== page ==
“Mommy, those are not nice words!”
I stop dead in my tracks, processing what he said and feeling conviction spread over me.
Sigh. He’s right.
Once again, I’m red in the face because I said something unkind to my kiddo in a moment of frustration. I reacted instead of responding. I did not cover my words with God’s love. I did not pray before I opened my big, fat mouth.
And while yes, my son was in the wrong first and yes, he was due a correction, my words to him were not ones from a teaching heart, but came from a place of disquiet and a longing for him to just behave. And I know that words like that never really teach what I want them to. Instead, they expose my own patience level and my lack of self-control. They show my need to have my words heard (and sometimes heard loudly), even if I haven’t carefully thought them out first.
And while I know that he’s right, it would be so easy for me to walk away and pretend like what he said didn’t matter. I could brush it off that he’s the child and I’m the parent and he just needs to listen. I could act like I’ve got it all figured out and that his hurts aren’t my problem.
But truthfully, I don’t believe any of these things. And I don’t want him to think that I do believe them. So I stop, and I turn and say, “You’re right, kiddo. They weren’t nice words. I’m sorry, can you please forgive me?” And he says he will and we hug and we move on with our day.
We’ve been working on this for a long time. I wish I could say that I rarely mess up with my kids, but I mess up all the time. All. The. Time. I say stupid things that I don’t mean and I get frustrated at the drop of a hat (or a glass of juice or a plate of food or a large toy on my pinky toe). And knowing that our kids learn much more of what is caught than taught, I’ve made it my mission to apologize when I make a mistake.
I started this when my oldest was really little. There was something about reaching the point when I was asking my son to apologize for his wrongs that made me realize that I needed to be willing to do the same. Of course, at that age, he wasn’t fully aware of what that meant. But as he’s gotten older we’ve come to a place where he knows that I’m willing to humble myself and ask for his forgiveness.
The truth is, I don’t want my kids to think that I have it all together. I don’t want them to think that I’m perfect or that I never make mistakes. Because if I was, if I never messed up in front of them and never had to say that I was sorry, how would they know that I need Jesus to save me? How would I ever help foster a culture of grace in my home? How would my life be pointing them towards our most merciful King?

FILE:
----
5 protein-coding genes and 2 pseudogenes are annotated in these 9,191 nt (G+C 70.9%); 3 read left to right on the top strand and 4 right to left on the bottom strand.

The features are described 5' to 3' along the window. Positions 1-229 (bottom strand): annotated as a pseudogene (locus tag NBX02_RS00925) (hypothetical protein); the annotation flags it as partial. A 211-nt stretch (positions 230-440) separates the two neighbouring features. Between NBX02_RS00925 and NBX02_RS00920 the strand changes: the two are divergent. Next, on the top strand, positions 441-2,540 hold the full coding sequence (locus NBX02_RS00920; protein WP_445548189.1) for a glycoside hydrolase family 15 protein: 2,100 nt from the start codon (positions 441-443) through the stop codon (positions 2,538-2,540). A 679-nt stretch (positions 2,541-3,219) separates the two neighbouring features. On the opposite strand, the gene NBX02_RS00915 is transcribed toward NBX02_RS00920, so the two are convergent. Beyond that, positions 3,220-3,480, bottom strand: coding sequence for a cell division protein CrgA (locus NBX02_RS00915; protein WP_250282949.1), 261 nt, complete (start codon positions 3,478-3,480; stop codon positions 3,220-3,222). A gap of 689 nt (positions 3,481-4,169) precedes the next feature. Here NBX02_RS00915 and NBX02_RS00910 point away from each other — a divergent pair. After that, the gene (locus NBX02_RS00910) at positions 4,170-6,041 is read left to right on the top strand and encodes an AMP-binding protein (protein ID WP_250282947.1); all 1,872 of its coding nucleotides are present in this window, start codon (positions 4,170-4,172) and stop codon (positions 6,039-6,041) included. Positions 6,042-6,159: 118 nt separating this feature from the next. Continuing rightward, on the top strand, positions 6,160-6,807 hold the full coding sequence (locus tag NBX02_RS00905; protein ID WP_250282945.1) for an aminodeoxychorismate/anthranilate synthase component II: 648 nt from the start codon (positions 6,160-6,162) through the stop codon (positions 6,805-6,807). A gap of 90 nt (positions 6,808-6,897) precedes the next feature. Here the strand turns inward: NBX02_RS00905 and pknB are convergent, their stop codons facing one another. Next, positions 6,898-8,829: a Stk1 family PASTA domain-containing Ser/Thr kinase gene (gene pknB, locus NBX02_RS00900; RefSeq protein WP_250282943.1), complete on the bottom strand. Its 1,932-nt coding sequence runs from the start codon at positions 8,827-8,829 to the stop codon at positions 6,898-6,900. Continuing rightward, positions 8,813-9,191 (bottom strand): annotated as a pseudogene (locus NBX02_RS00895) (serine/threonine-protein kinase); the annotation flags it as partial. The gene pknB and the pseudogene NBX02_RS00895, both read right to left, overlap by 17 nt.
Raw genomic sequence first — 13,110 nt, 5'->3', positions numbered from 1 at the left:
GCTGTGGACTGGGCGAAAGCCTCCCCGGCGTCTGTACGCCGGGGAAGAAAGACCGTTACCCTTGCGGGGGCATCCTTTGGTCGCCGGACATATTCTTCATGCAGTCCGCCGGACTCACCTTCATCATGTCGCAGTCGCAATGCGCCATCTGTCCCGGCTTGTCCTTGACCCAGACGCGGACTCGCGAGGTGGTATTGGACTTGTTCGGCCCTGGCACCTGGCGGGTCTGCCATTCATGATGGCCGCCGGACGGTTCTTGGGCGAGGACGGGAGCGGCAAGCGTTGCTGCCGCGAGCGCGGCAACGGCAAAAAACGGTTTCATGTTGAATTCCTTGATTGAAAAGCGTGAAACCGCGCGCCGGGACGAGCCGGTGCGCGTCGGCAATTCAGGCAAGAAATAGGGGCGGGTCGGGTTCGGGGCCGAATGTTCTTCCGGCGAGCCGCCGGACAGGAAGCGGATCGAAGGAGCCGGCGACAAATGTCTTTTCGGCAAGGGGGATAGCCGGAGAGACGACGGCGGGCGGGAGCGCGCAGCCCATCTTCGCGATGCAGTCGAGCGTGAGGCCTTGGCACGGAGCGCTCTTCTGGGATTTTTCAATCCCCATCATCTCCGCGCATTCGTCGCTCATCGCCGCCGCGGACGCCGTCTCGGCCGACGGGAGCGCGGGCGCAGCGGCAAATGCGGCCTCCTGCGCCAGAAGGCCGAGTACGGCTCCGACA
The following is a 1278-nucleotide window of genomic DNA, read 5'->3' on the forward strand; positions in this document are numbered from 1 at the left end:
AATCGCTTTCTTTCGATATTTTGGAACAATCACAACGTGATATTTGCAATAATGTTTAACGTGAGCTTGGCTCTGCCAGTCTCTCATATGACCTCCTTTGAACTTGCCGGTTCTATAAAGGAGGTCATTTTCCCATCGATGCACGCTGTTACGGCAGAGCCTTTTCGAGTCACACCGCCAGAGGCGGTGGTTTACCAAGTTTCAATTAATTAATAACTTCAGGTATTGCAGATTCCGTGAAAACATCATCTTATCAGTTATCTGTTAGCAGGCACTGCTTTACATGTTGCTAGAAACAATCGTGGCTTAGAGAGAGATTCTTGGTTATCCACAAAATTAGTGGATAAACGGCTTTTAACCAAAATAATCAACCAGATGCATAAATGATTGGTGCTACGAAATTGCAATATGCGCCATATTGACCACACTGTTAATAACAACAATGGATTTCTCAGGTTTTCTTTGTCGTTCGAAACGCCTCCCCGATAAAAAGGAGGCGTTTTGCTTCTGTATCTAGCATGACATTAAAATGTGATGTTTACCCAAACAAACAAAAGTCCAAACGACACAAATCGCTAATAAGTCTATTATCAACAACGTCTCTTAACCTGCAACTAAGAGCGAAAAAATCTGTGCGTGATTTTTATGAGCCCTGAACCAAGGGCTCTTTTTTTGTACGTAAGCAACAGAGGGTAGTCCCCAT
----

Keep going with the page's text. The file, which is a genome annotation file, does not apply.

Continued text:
I’m so imperfect at this, but it’s a goal that I continue to work towards.
I challenge you mommas, if this isn’t something that you practice regularly in your home, give it a try. It’s a hard thing to start, but it gets more natural as you go. Many of us come from an upbringing where apology was extremely hard for our parents, and even harder for their parents before them, but we can’t let that stop us. Too many kids are hearing that Jesus is the way to forgiveness, but aren’t seeing that modeled through those who are raising them. They are being told to ask God to heal and cleanse them but not seeing their parents asking for the same thing. Let’s not let those kids be ours.
I really believe that the greatest gift I am able to give my children on a day-to-day basis is my apologies. A real, true, contrite heart before the Lord and a willingness to admit my mistakes to them and ask for their forgiveness. To let them hear me go before God asking for forgiveness as well, when I sin against them or against someone else. To let them see how badly their mommy needs Jesus, so that they won’t be afraid to need Him as well.
Let’s raise up kids who are able to say when they are wrong. Who aren’t afraid to admit their mistakes and ask forgiveness of those they have hurt. It’s starts with us, moms. We are the example-setters, we are the pace-changers. It doesn’t matter how old your kids are, it’s never too late.
Are you with me?